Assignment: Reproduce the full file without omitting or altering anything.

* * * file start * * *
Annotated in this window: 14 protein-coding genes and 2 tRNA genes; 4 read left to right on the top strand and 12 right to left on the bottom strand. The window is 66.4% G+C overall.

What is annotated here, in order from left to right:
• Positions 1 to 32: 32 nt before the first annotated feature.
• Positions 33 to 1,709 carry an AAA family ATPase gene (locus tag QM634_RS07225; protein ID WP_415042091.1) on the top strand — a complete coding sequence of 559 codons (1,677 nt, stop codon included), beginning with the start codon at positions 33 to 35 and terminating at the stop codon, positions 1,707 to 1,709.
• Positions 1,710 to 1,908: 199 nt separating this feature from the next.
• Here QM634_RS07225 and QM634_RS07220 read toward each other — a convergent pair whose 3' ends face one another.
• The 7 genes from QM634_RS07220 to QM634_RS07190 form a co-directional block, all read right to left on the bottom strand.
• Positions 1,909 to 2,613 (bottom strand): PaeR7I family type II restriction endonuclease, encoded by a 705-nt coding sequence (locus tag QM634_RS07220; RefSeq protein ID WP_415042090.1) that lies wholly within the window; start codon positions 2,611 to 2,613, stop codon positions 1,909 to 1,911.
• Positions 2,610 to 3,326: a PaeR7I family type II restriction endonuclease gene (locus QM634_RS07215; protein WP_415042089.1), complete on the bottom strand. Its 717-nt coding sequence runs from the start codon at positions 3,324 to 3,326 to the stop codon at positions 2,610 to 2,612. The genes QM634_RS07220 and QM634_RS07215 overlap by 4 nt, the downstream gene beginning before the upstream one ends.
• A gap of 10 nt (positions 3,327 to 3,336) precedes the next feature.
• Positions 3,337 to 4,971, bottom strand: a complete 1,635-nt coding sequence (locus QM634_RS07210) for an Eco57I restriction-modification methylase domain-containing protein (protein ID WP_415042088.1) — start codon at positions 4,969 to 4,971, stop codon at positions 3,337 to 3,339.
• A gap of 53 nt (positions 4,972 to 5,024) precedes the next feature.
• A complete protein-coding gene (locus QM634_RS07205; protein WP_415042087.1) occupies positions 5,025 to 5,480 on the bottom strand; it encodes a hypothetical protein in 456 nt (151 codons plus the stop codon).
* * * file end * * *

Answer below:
Annotated in this window: 14 protein-coding genes and 2 tRNA genes; 4 read left to right on the top strand and 12 right to left on the bottom strand. The window is 66.4% G+C overall.

What is annotated here, in order from left to right:
• Positions 1 to 32: 32 nt before the first annotated feature.
• Positions 33 to 1,709 carry an AAA family ATPase gene (locus tag QM634_RS07225; protein ID WP_415042091.1) on the top strand — a complete coding sequence of 559 codons (1,677 nt, stop codon included), beginning with the start codon at positions 33 to 35 and terminating at the stop codon, positions 1,707 to 1,709.
• Positions 1,710 to 1,908: 199 nt separating this feature from the next.
• Here QM634_RS07225 and QM634_RS07220 read toward each other — a convergent pair whose 3' ends face one another.
• The 7 genes from QM634_RS07220 to QM634_RS07190 form a co-directional block, all read right to left on the bottom strand.
• Positions 1,909 to 2,613 (bottom strand): PaeR7I family type II restriction endonuclease, encoded by a 705-nt coding sequence (locus tag QM634_RS07220; RefSeq protein ID WP_415042090.1) that lies wholly within the window; start codon positions 2,611 to 2,613, stop codon positions 1,909 to 1,911.
• Positions 2,610 to 3,326: a PaeR7I family type II restriction endonuclease gene (locus QM634_RS07215; protein WP_415042089.1), complete on the bottom strand. Its 717-nt coding sequence runs from the start codon at positions 3,324 to 3,326 to the stop codon at positions 2,610 to 2,612. The genes QM634_RS07220 and QM634_RS07215 overlap by 4 nt, the downstream gene beginning before the upstream one ends.
• A gap of 10 nt (positions 3,327 to 3,336) precedes the next feature.
• Positions 3,337 to 4,971, bottom strand: a complete 1,635-nt coding sequence (locus QM634_RS07210) for an Eco57I restriction-modification methylase domain-containing protein (protein ID WP_415042088.1) — start codon at positions 4,969 to 4,971, stop codon at positions 3,337 to 3,339.
• A gap of 53 nt (positions 4,972 to 5,024) precedes the next feature.
• A complete protein-coding gene (locus QM634_RS07205; protein WP_415042087.1) occupies positions 5,025 to 5,480 on the bottom strand; it encodes a hypothetical protein in 456 nt (151 codons plus the stop codon).